01/20/2006 12:00AM

Mechanical rankings miss the mark


NEW YORK - When the Eclipse Award envelopes are opened in Beverly Hills Monday night, Afleet Alex will be named America's champion 3-year-old, Saint Liam will be honored as the nation's best older horse, and one of them (probably Saint Liam) will be named the Horse of the Year. Yet according to the International Federation of Horse Racing Authorities, these two dominant American racehorses of 2005 were no better than the fifth- and ninth-best horses in the Northern Hemisphere, and neither was even among the top three internationally in his own division.

The IFHA's World Thoroughbred Rankings, determined at a meeting in Hong Kong last month and released last week, are the successor to what began in the late 1970's as the European Pattern Committee's International Classifications. Initially limited to an assessment of British, Irish, and French racing only, they now purport to assess all racing north of the equator and are recognized as official end-of-season rankings by most international governing bodies.

In this year's exercise, Hurricane Run was ranked on top with a rating of 130, two pounds better than Ghostzapper. Next came Azamour and Westerner at 126 each, with Saint Liam in a four-way tie for fifth at 125 along with Motivator, Shamardal, and Shirocco. Afleet Alex followed in a five-way tie for ninth place, rated at 124 alongside Bago, Deep Impact, Leroidesanimaux, and Starcraft. The top 20 was completed by seven horses ranked equally in 14th place at 123, with Roses in May the lone American runner in a group that also included Alkaased, Azamour, David Junior, Dubawi, Oratorio, and Silent Witness.

So America's top two runners did no better than round out their divisional superfectas, with Afleet Alex behind Hurricane Run, Motivator, and Shamardal among the 3-year-olds and Saint Liam in arrears of Ghostzapper, Azamour, and Westerner in the elder division. In all, only five Americans - Ghostzapper, Saint Liam, Afleet Alex, Leroidesanimaux, and Roses in May - made the hemisphere's top 20.

The international rankings bring to mind the old adage that a camel is a horse designed by a committee. In attempting to bring horses of all ages, distances, surfaces, and nationalities under one banner, the IHFA rankings smooth things out until they are somewhere between meaningless and misleading. One major flaw is that the rankings are not a blended assessment of a horse's overall campaign but are based on single performances, which is how Ghostzapper became the top American off his one-race campaign and Westerner became the second-best older horse solely for running second to Hurricane Run in the Arc de Triomphe.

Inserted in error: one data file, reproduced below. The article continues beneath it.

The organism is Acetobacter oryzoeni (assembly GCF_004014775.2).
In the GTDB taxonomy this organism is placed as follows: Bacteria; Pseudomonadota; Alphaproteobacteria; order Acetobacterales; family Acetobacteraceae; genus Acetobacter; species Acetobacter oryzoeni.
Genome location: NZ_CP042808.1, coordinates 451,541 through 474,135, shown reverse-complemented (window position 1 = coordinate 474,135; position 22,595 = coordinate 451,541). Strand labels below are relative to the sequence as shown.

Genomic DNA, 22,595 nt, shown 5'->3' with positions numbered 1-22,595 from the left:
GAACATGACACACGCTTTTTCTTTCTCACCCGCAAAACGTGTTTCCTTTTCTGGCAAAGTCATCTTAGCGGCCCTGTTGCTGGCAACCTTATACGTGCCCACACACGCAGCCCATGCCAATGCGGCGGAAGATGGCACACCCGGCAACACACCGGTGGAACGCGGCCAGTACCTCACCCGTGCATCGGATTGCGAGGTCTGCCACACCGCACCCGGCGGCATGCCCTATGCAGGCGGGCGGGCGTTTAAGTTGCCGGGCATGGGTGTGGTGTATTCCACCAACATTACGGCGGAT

The rankings also reflect two strong biases, one clearly toward European grass racing in general and another toward classic races of all nationalities regardless of their quality. How else to explain how Giacomo is rated at 120 and Closing Argument 119 for their improbable one-two finish in a slow and chaotic Kentucky Derby while accomplishing nothing else during the year?

Any system that rates Giacomo superior to Commentator (119), whose Whitney victory over Saint Liam was 5 to 10 lengths a better race than the Derby, has very little credibility. Even so, the rankings are used to determine some year-end honors. The British Horseracing Board's awards are determined solely by the IFHA ratings, with the highest-ranked horses who trained or raced in Britain named the automatic winners of their divisions.

Fortunately no one has proposed that they be used the same way here, but there remain afoot various schemes to determine America's champions by some similarly mechanical means. Every proposal for a better-organized system of major American races, from the Thoroughbred Championship Tour to the Breeders' Cup's initiative to have a similar series in place in 2007, has included a proposal to have some kind of performance-based point system decide the sport's divisional championships. Others believe that every winner of a Breeders' Cup race should simply be named the champion of that division. The Breeders' Cup itself insists on calling its race winners "Breeders' Cup champions," an ongoing misuse of a word that has the specific and different meaning of a horse who is voted a year-end title for his body of work.

It seems to annoy some racing people that other sports decide their champions through the results of games and playoffs with no extenuating circumstances considered, while racing allows an unruly mob of over 300 voters to pick the Eclipse Awards. An alternate view is that racing has got it right, that horses should be allowed and forgiven the occasional bad day, and that quality is measured over an entire season rather than in a single race.